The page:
I requested and received All Different Kinds of Free by Jessica McCann from NetGalley after seeing it advertised on Goodreads. I was especially attracted to the girl on the cover — beautiful and hopeful. Growing up, I’d never been one for history or politics. As I’ve grown older, I’ve taken more of an interest in history, even wishing I’d paid more attention in high school. When I saw the cover of this work, it instantly piqued my interest. So the blurb from Ms. McCann’s website:
A free black woman in the 1830s, Margaret Morgan lived a life full of promise.
One frigid night in Pennsylvania, that changed forever.
They tore her family apart.
They put her in chains.
They never expected her to fight back.
All Different Kinds of Free was inspired by a true story. It is about Margaret Morgan, who was kidnapped in 1837, along with her free children, and sold into slavery. Although she fought hard to regain her freedom, Margaret endured tremendous loss and hardship. Her ordeal led to one of the most important yet least-known Supreme Court cases of the era, Prigg v. Pennsylvania.
Text books will have you believe the story of Prigg v. Pennsylvania is important because it ended in controversy and fanned the early embers of the Civil War. This book will have you believe the story is important because it began with Margaret.
I have to say, I wasn’t impressed with the blurb. I’m glad I’d forgotten it by the time All Different Kinds of Free reached the top of my list, cause I might have passed it over for another work. In this case, I let the cover reel me in, and didn’t even bother with the blurb before flicking through the pages.
The story started innocent enough. Margaret lived up North where blacks were free despite slavery continuing in the south. When a bounty hunter arrived on the scene, claiming Margaret was a runaway slave but had no papers, even the Pennsylvania laws supported her rights. Then all hell broke loose. Margaret and her children were stolen from their home in the dead of night. When they reached their southern destination, it became apparent Blacks had absolutely no voice in the South. The people in control were willing to do just about anything to ensure nothing changed their way of life. When all was said and done, Margaret and her children were sold into slavery without due process of the law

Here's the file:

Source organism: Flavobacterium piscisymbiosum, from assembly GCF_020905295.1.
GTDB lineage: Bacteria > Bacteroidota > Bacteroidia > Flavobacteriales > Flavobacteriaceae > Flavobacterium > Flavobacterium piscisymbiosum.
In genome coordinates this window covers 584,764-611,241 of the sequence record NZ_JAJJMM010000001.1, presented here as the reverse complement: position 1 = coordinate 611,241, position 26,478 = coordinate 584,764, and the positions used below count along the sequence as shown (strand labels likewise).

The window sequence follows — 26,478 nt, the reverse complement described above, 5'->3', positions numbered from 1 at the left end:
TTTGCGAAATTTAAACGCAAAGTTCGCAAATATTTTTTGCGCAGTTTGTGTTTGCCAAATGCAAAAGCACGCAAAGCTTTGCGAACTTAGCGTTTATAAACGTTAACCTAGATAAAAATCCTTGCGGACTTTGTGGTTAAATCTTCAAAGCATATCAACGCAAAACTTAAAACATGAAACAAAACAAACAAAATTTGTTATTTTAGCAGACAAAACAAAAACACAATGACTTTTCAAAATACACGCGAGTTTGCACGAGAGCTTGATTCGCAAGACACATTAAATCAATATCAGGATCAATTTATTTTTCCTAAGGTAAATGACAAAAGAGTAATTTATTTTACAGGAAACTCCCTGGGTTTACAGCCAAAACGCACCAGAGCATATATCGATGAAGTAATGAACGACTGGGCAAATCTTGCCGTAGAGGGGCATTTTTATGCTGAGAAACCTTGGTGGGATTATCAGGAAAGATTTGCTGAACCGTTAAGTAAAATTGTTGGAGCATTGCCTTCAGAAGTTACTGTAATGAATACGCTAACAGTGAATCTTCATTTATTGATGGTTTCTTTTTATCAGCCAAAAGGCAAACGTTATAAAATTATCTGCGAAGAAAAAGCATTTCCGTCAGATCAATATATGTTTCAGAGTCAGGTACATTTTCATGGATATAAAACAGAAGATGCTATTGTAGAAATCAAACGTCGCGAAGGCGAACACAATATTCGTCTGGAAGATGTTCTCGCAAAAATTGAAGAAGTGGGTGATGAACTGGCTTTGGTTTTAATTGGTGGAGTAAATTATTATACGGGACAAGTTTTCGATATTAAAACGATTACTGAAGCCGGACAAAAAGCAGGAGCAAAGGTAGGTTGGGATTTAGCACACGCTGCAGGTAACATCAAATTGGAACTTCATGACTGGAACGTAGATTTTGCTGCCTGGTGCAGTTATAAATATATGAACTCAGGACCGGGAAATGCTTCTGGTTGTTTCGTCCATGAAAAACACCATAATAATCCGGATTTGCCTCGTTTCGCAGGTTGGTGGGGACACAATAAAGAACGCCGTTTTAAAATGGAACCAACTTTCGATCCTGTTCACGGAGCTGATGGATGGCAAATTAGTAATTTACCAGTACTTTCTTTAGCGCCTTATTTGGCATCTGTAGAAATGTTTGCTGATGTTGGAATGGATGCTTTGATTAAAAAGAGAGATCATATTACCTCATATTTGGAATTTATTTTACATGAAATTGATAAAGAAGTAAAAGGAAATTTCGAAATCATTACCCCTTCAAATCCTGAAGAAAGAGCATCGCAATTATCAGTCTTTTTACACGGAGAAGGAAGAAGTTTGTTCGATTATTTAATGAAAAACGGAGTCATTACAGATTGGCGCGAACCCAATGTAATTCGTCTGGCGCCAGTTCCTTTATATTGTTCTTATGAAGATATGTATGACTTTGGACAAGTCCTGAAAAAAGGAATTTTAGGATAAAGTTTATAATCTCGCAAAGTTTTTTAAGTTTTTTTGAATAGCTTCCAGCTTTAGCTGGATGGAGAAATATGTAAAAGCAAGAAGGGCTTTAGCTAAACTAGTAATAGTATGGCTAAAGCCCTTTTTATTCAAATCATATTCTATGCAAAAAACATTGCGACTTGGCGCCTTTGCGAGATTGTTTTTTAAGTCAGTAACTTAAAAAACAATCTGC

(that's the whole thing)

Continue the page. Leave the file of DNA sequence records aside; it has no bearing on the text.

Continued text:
Despite knowing things like that happened in the past, I tend to stay blissfully ignorant about the harsh realities. This book shattered my rose tinted glasses. I cried… I cannot express to you how heartbroken I was over events in this book. At times, the kind of tears I shed were the rare ones I drown in the shower so no one can hear the accompanying sobs.
It saddened me to think folks would treat others so inhumanely, worse than animals. I’d like to think slaves were too valuable a commodity to neglect to the point starvation or disease claimed them in mass — as if there were replacements waiting around the bend — but I know not everyone is kind or rational.
Over all, this work was a roller coaster of ups and downs. One passage stood out and summarized the stakes well. Before Margaret and her children were sold into slavery, she told her daughter, Emma:
“And, most important of all, don’t lose hope. You were free once. Emma, you were. We all were. We lost our freedom, and it’s not fair. But when something gets lost, it can be found again. Just because we don’t see something anymore, doesn’t mean it’s gone forever. Remember that. Promise me you’ll remember that.”
Despite the words of encouragement, it was difficult for Margaret to stay strong. Each time Margaret was given a piece of hope, it was snatched away. Every blow left a chip in her armor, until I questioned if she’d ever recover from all the disappointments.
It’s been a while since a book has hit me so strongly on an emotional level. This is definitely one of the best reads I’ve read this year. If you’re up for a work which will truly make you feel (sadness, outrage, hope, joy), I highly recommend this book.
All different Kinds of Free
by Jessica McCaan
is available at: